Academic journal article Political Research Quarterly

Responsiveness in an Era of Inequality: The Case of the U.S. Senate

Academic journal article Political Research Quarterly

Responsiveness in an Era of Inequality: The Case of the U.S. Senate

Article excerpt

Abstract

To what extent do members of Congress respond unequally to people in different economic situations? How does partisan control of the agenda change the way in which Senators respond to the poor? Using data from the 2004 National Annenberg Election Survey, and multiple roll call votes, I examine Senate responsiveness for the 107th through 111th Congresses. The results show consistent responsiveness toward upper income constituents. Moreover, Republicans are more responsive than Democrats to middle-income constituents in the 109th Congress, and a case study of the 107th Senate reveals that responsiveness toward the wealthy increases once Democrats take control of the chamber.

Keywords

representation, inequality, senate, responsiveness

The growth in wealth and income inequality is one of the most pressing problems currently facing American society. Although wealth and income inequality has grown in the post-World War II era, the process has accelerated in recent decades. Since the 1980s, the growth in income and wealth among the top 5 percent has increased substantially, yet the other 95 percent have seen little or no increase (Piketty and Saez 2003). Researchers who have studied growing inequality have even labeled the recent era a "New Gilded Age" (Bartels 2008). With the growth in income and wealth inequality in America since the late 1960s, scholars, policymakers, and advocates for disadvantaged persons are increasingly concerned that inequality among citizens could be a mounting threat, as disparities in economic inequality often contribute to unequal political outcomes (Task Force on Inequality and American Democracy 2004). Although some research has been done investigating the causes and consequences of wealth inequality (e.g., Bartels 2008; Gilens 2005; see also Keister and Moller 2000 for a review), very little has been done to investigate how the most recent increase in inequality affects representation in the American political system. The fact that little has been done is surprising, given that the idea that all citizens are to be treated equally is central to most standard theories of democracy. Although liberty and popular sovereignty also constitute essential aspects of republican democracy, equality among citizens remains a chief concern for democratic theorists (e.g., Dahl 1956).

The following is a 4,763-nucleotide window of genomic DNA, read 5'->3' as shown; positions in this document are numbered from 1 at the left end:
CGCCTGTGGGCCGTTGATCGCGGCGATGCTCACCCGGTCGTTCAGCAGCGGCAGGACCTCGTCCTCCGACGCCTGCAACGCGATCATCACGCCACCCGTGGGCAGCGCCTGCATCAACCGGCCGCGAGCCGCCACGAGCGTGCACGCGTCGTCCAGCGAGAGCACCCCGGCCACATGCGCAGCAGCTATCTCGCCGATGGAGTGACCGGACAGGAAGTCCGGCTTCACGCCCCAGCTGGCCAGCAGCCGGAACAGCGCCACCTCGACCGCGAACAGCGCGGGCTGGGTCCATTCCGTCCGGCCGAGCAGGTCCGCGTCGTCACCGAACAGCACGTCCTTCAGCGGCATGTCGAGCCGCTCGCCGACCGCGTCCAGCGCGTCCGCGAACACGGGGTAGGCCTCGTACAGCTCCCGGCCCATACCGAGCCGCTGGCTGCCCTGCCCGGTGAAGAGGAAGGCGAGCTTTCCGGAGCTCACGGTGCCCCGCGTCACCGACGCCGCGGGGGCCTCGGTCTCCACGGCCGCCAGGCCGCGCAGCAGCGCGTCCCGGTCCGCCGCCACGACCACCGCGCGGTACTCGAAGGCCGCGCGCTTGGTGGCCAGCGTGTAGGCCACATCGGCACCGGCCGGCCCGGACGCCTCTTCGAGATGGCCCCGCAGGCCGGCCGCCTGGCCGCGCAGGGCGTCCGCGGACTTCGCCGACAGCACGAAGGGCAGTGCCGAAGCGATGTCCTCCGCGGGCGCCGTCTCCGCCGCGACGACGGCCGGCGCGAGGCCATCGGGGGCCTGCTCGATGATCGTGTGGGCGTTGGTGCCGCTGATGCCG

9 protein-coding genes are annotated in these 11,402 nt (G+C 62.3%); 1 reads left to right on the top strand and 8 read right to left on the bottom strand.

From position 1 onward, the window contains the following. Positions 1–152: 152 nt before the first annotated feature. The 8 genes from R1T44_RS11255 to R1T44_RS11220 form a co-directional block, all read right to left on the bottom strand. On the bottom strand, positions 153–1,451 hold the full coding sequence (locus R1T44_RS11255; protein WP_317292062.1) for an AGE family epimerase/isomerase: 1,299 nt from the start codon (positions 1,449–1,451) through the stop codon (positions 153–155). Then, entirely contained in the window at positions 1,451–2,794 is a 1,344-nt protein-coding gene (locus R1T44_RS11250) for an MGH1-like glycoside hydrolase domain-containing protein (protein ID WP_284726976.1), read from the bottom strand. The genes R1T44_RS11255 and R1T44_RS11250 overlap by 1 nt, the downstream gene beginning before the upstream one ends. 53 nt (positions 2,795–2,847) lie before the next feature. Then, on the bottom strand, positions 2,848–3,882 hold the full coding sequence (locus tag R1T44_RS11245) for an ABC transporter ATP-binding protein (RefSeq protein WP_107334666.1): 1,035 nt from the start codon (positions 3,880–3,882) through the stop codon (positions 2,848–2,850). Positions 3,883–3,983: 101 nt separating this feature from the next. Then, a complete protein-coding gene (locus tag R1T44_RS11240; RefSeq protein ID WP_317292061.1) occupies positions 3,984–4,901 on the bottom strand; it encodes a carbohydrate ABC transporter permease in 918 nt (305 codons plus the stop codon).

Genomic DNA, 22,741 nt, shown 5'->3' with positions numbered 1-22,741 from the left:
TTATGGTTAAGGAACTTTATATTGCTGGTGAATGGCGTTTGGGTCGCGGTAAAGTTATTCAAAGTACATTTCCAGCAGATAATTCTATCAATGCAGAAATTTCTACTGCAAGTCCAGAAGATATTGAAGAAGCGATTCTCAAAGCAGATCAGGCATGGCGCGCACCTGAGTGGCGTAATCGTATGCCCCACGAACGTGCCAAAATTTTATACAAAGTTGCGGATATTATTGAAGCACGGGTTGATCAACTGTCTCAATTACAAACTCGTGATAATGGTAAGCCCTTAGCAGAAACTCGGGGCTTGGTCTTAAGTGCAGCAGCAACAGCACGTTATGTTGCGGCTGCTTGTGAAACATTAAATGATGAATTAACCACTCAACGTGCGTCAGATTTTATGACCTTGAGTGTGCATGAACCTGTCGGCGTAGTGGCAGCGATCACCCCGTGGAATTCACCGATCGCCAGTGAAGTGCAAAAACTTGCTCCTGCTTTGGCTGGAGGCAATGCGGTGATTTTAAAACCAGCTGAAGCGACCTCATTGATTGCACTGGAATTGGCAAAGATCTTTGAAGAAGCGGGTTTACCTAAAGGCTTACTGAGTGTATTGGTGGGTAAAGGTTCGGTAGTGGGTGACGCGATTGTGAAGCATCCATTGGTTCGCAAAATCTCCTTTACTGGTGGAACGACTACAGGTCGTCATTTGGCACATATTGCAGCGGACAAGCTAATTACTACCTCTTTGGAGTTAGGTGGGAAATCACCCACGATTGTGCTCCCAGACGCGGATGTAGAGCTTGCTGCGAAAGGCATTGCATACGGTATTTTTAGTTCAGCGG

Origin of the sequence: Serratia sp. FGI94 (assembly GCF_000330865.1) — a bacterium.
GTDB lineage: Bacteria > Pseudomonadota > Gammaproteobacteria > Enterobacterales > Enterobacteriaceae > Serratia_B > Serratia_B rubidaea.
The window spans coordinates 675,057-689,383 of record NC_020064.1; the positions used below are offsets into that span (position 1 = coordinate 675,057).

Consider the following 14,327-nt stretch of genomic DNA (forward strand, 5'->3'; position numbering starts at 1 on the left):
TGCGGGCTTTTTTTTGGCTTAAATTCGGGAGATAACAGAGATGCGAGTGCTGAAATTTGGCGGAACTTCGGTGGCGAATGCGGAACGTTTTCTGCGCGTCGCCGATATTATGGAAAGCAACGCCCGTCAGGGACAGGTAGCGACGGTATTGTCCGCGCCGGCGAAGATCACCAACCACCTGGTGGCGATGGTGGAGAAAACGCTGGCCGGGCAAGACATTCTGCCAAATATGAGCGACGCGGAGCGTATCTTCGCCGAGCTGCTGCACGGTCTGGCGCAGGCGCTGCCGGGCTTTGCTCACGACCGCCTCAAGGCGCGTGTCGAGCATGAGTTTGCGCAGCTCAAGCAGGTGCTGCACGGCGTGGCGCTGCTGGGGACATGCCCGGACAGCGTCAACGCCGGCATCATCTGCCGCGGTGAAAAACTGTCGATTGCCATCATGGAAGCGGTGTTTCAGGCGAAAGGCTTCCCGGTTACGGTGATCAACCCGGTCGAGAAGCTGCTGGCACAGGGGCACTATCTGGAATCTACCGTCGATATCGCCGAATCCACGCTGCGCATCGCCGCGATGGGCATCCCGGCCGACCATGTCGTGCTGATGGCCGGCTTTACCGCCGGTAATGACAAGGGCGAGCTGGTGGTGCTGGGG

One way to evaluate how wealth inequality affects American democracy is to examine the degree to which the government responds equally (or unequally) to citizens of different economic situations. The concept of representation has become central to contemporary democratic theory. Although an essentially modern concept, representation has come to mean popular representation and is now linked with self-government (Pitkin 1967). In the representation literature, there is a considerable focus on responsiveness-the level of correspondence between constituency preferences and a legislator's behavior (e.g., Achen 1978; Miller and Stokes 1963).

This article contributes to recent work of scholars investigating the causes and consequences of unequal representation (e.g., Bartels 2008). Using data from the 2004 National Annenberg Election Survey (NAES), I examine the responsiveness of Senators to different economic groups across a range of issues for the 107th through 111th Congresses.1 This time period allows me to examine responsiveness under a broad variety of institutional circumstances. These circumstances matter because they might affect the inequality that occurs through mechanisms like differences in party control of Congress, the nature of different agendas, as well as differences in behavior across chambers. In addition, I use the 107th Congress as the most similar (within) case study and examine how a change in partisan control of the agenda might change the way in which different groups receive representation.

In the analysis that follows, I expand on the work of scholars who have examined unequal governmental responsiveness (Bartels 2008; Gilens 2005). …

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